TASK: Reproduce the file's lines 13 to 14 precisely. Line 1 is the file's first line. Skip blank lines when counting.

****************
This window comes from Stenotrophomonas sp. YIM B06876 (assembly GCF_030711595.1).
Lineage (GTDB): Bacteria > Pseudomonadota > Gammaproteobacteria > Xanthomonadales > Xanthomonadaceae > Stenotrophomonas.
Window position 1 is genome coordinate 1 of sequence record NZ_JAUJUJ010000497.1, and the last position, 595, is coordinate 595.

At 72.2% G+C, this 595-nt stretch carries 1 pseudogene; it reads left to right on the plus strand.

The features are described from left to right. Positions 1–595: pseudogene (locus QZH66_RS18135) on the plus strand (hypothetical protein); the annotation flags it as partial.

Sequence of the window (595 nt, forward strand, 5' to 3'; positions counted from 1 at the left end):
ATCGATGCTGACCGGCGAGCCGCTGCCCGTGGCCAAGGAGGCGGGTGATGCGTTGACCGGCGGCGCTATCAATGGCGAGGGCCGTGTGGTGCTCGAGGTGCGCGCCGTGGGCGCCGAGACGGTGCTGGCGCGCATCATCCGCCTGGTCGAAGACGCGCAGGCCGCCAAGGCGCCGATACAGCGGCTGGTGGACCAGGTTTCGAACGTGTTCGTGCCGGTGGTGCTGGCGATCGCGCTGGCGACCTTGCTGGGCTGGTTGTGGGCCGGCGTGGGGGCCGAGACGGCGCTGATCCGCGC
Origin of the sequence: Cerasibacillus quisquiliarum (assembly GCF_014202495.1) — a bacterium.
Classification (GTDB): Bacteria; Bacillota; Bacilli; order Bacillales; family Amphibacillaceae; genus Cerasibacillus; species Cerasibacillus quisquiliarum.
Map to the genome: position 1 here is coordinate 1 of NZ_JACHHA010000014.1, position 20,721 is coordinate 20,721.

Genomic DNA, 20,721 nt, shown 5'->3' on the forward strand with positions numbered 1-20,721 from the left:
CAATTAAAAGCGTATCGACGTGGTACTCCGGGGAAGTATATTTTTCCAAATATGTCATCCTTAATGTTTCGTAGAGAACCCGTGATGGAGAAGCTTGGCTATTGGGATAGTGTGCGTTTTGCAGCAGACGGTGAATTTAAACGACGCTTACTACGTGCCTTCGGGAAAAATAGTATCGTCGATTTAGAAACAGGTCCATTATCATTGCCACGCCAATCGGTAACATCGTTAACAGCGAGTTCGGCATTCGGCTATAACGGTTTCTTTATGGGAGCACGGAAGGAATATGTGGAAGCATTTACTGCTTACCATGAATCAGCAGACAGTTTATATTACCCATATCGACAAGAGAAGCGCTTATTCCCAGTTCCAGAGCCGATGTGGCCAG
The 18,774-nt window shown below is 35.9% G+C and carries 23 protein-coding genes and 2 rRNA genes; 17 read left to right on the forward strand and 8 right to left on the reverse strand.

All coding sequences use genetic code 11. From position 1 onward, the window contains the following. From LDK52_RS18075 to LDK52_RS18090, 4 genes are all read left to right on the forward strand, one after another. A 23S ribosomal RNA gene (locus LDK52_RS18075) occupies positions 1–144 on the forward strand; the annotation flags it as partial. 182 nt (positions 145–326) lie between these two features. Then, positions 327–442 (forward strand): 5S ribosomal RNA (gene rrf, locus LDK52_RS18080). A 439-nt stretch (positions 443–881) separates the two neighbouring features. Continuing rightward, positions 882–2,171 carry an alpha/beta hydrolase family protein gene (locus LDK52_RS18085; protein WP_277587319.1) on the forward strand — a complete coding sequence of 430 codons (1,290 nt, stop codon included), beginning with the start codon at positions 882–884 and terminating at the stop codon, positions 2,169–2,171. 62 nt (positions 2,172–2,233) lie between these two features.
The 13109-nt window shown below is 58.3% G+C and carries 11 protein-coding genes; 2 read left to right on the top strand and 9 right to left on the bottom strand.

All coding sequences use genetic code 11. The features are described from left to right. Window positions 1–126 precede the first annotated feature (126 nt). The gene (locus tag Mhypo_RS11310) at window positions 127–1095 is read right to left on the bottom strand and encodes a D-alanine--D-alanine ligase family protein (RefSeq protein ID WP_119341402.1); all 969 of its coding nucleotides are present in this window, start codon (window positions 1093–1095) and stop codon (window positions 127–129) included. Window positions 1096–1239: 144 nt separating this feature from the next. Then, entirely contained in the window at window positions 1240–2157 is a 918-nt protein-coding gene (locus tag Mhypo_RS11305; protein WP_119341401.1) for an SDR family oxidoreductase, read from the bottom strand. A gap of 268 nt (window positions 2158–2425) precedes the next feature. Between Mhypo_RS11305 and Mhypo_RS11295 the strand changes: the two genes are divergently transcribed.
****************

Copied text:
The 18,774-nt window shown below is 35.9% G+C and carries 23 protein-coding genes and 2 rRNA genes; 17 read left to right on the forward strand and 8 right to left on the reverse strand.

All coding sequences use genetic code 11. From position 1 onward, the window contains the following. From LDK52_RS18075 to LDK52_RS18090, 4 genes are all read left to right on the forward strand, one after another. A 23S ribosomal RNA gene (locus LDK52_RS18075) occupies positions 1–144 on the forward strand; the annotation flags it as partial. 182 nt (positions 145–326) lie between these two features. Then, positions 327–442 (forward strand): 5S ribosomal RNA (gene rrf, locus LDK52_RS18080). A 439-nt stretch (positions 443–881) separates the two neighbouring features. Continuing rightward, positions 882–2,171 carry an alpha/beta hydrolase family protein gene (locus LDK52_RS18085; protein WP_277587319.1) on the forward strand — a complete coding sequence of 430 codons (1,290 nt, stop codon included), beginning with the start codon at positions 882–884 and terminating at the stop codon, positions 2,169–2,171. 62 nt (positions 2,172–2,233) lie between these two features.